Still, I kept reading. By 2007 I had read a great deal more but managed to pare my findings and categories down to a manageable number of articles and thought it was time to start seeking a publisher. Compiling what I was then calling Magnificent Playground required using my subjective judgment to reproduce the best written and most entertaining of these. In my letter to one university press, I acknowledged my awareness of two other Yellowstone historical anthologies, Old Yellowstone Days, edited by Paul Schullery, and Ho! for Wonderland, edited by park historian Lee Whittlesey and Betsy Watry. I intended to complement these two predecessor collections, not to compete with them. I wanted to avoid repeating descriptions of the many wonders of the park as much as possible, while giving readers a fascinating taste of early, long-out-of-print visitors’ accounts written by entertaining and talented writers and intrepid adventurers.

My editor/publisher/daughter Beth and I decided to publish the book with Granite Peak Publications, which up to that time had concentrated on putting out Yellowstone Treasures. Beth was particularly good at eliminating authors I had become enamored of but who did not fit well into the collection for our readers. I decided that we needed to include the short writings that I call snippets to show how the idea of an area that begged for preservation as the first national park gradually became a prime destination for travelers from all over the world.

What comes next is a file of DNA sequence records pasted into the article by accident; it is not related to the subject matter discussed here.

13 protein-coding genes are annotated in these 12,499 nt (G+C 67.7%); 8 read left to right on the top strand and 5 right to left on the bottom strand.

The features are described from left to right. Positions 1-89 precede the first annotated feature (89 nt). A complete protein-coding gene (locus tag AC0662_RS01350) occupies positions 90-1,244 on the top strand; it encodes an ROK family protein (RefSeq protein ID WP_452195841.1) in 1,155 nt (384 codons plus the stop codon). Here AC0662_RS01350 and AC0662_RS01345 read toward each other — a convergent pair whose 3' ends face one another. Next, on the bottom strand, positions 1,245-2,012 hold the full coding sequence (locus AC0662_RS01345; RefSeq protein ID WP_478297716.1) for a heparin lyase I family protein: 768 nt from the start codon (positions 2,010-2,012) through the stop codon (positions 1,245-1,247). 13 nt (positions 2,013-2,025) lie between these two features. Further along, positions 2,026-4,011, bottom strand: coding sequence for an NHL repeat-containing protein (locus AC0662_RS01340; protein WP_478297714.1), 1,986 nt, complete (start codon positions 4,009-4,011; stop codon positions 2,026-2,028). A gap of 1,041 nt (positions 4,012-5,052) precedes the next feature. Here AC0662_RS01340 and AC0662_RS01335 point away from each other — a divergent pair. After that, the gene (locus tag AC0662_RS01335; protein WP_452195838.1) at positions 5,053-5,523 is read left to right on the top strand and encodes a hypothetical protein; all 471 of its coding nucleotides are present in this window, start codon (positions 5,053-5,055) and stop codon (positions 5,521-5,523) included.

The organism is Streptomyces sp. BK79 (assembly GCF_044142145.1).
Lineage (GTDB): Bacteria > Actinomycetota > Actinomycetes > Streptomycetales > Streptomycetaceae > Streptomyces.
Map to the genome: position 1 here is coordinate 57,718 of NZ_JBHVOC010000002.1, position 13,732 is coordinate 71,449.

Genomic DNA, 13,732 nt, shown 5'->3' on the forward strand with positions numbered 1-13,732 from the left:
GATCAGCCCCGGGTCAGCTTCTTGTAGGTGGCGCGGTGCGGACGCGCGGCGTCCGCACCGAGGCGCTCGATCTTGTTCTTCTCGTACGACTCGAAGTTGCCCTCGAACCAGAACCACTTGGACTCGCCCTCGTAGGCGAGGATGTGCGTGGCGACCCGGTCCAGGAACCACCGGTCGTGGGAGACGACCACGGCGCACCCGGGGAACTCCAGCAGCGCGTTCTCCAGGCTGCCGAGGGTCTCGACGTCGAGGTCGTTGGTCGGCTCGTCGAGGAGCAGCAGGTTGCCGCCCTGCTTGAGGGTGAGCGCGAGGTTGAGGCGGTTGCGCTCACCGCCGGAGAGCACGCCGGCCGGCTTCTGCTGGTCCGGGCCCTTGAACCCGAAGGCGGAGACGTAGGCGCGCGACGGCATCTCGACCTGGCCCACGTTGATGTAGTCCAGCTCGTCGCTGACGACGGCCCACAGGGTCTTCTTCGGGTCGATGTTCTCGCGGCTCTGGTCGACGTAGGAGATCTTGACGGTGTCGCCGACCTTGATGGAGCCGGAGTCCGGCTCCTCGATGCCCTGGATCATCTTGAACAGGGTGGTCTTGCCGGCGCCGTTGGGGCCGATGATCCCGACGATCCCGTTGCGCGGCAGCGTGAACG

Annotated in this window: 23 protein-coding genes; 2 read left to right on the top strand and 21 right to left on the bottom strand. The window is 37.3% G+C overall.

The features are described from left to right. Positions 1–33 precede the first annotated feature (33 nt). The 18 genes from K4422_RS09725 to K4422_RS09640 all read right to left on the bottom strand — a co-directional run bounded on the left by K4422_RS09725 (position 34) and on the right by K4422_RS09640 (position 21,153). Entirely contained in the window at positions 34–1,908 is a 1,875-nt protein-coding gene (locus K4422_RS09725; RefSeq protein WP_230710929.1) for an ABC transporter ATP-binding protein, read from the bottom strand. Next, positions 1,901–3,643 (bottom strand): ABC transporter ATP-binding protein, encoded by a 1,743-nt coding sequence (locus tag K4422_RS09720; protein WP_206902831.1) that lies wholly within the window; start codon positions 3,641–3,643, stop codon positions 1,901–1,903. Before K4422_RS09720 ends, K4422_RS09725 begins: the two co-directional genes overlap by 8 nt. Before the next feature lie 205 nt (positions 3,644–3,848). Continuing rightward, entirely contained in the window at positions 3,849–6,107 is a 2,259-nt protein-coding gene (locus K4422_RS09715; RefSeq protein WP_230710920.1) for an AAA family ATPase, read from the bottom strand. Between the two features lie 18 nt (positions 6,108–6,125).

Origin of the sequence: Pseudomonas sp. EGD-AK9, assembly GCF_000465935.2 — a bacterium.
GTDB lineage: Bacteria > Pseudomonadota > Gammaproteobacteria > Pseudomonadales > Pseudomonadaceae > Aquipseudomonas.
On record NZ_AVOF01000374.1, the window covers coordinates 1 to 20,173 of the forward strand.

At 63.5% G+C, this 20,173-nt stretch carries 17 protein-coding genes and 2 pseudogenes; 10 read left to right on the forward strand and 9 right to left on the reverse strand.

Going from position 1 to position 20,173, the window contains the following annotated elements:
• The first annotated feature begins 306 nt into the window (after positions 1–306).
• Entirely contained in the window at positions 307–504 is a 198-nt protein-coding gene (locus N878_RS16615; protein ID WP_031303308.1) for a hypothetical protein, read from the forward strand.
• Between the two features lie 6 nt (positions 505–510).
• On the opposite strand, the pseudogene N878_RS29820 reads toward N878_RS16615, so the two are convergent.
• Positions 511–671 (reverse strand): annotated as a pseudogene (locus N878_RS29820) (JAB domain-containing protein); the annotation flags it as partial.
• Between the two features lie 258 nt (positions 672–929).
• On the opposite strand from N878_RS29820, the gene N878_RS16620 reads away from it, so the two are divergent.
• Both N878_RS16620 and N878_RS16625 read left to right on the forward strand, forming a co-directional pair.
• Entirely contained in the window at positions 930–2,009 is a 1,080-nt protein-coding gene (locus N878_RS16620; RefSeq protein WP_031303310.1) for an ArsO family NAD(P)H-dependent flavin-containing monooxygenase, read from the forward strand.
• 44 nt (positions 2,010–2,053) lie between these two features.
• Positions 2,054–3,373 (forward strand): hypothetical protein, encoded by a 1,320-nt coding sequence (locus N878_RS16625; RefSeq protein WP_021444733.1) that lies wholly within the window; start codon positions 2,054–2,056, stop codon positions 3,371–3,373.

The completion of the Northern Pacific Railroad (NPRR) across Montana in 1883 made access to the park much more convenient than before. A majority of the accounts in Through Early Yellowstone were written by people who used the NPRR and then traveled by horseback or horse-driven coach. Automobiles entered the park for the first time late in the 1915 season, and by 1917 they had taken over completely. It seemed to me the logical point for this anthology to end.

I am proudest of having found and been able to reproduce twenty-seven watercolor sketches, which (as the artist wrote to a friend) “are almost untouched travel sketches, quite half, if not more, of the Park ones being taken on the logger-head of the Mexican saddle of my Cayuse [Indian pony].” The artist, Thomas H. Thomas, visited from Wales in 1884. He wrote a delightful two-part article for a London magazine called The Graphic that turned many of his watercolors into engravings. In my book we reproduce many of the engravings along with his articles and roughly half-size reproductions of his watercolors. These reside in the archives of the National Museum of Wales and have never before been seen in this country.

—Janet

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The 145th anniversary of Yellowstone Park

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Yellowstone National Park was set aside as the world’s first national park 145 years ago, on March 1, 1872. An act of Congress on that date made sure that settlement and sale of the land was prevented, and set it apart “as a public park or pleasuring-ground for the benefit and enjoyment of the people.” We placed the text of this important document on page 50 of the Through Early Yellowstone anthology, along with stories by explorers, adventurers, and tourists. Let’s appreciate what our nineteenth-century lawmakers did for us!